NASA’s most advanced geologist robot to date has collected the first samples of rock debris and dust from the surface of the Red Planet.
The Perseverance rover has drilled two samples of what scientists call regolith as it continues its mission to study geological processes and find tell-tale evidence that life once existed on Mars. The NASA-operated rover collected regolith samples Dec. 2 and Tuesday (December 6), adding them to its collection of 15 rock cores recovered from Jezero Crater (plus one atmosphere sample) since the spacecraft landed in February 2021.
The two new specimens differ from the existing collection of Perserverance rocks, which were drilled from boulders; the regolith samples come from a mound of sand and windblown dust that resembles a dune here on Earth, albeit smaller.
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Although most of the samples that Perseverance collects during its mission are rock cores that may contain telltale signs of life, scientists have determined that such regolith samples may be the key to understanding the geological processes that formed Mars.
In addition, regolith samples could help scientists plan for future space missions and mitigate problems that astronauts may end up with on the Martian surface.
This is because regolith can affect a wide variety of equipment, from solar panels that harvest energy to spacesuits worn by astronauts. Not only can fine rock powder and dust jam sensitive parts and even slow down rovers on the surface, but larger, sharper rocks within the regolith could put astronauts at risk by punching holes in spacesuits.
“If we have a more permanent presence on Mars, we need to know how the dust and regolith will interact with our spacecraft and habitat,” Erin Gibbons, a doctoral student at McGill University in Canada and a member of the Perseverance team, said in a statement. . “Some of these dust particles can be as small as cigarette smoke and can get into an astronaut’s breathing apparatus. We need a more complete picture of what materials could be harmful to our researchers, whether they be humans or robots.”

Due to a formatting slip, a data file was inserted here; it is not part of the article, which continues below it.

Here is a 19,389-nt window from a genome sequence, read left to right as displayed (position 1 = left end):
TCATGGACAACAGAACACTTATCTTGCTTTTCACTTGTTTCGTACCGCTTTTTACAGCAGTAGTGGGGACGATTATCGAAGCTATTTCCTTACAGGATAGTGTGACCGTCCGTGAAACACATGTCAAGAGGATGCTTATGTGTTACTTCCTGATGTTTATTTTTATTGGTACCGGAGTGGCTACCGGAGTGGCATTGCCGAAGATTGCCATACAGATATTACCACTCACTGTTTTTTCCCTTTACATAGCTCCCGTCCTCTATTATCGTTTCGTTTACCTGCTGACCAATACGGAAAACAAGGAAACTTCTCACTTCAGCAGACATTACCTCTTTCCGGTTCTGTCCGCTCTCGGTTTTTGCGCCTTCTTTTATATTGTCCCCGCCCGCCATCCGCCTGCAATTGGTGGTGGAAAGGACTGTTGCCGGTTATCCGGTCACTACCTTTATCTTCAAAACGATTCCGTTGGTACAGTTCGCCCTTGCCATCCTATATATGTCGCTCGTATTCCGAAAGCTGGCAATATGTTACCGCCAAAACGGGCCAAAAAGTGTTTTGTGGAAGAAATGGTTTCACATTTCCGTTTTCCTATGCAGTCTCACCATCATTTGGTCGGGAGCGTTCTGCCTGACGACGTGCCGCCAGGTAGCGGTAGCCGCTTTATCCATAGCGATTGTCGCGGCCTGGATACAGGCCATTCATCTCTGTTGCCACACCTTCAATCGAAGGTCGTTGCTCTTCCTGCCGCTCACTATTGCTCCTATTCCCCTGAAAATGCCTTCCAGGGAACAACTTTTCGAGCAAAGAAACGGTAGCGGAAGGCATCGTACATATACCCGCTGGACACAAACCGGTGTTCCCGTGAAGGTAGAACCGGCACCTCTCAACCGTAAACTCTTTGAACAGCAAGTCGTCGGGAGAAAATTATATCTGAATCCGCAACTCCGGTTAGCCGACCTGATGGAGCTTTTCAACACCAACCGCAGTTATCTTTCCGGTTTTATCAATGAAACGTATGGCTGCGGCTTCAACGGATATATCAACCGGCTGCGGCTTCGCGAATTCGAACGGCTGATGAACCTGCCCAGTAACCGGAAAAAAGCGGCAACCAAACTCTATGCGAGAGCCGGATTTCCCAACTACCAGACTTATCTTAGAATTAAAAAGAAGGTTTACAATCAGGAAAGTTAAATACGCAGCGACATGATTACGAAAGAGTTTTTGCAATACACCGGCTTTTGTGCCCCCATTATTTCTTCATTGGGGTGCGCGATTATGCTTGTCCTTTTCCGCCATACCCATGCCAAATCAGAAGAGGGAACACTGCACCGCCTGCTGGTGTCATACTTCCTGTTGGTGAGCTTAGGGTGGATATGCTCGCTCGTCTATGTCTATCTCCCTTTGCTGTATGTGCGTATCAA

However, it is also possible that Martian regolith may actually be an important resource for crewed space missions to Mars aiming for longer stays and resilience in space, as the thin material could be packaged against habitat to help protect humans from harsh solar radiation. that flows down. to the surface of Mars, which is not protected by a magnetic field, like the Earth.
(Image credit: NASA/JPL-Caltech)
However, before anyone gets too excited about this approach, scientists need to know if the Martian regolith contains perchlorate, a toxic chemical that can pose a health hazard to astronauts if swallowed or inhaled in large amounts.
Hence the interest in Martian regolith and efforts to include the material in the collection that Perseverance is assembling for a proposed Martian sample return mission being developed by NASA and the European Space Agency to bring the rover collection to Earth. Here, scientists could study regolith in more detail in laboratories with more sensitive and powerful equipment than the chemical analysis instruments that robots can deliver to the Red Planet.
Perseverance collected regolith samples with a drill mounted on the end of a robotic arm, as is done for rock cores, but with a different drill than the one used for previous samples.
The regolith drill resembles a spike with small holes at one end, allowing the drill to pick up loose material.
This drill bit was designed and tested using simulated Martian regolith developed by scientists at NASA’s Jet Propulsion Laboratory (JPL) in California. This artificial Martian material is made up of volcanic rock that has been ground into particles of various sizes, from large coarse pebbles to fine dust, and was inspired by images of real Martian regolith and data collected from previous missions to Mars.
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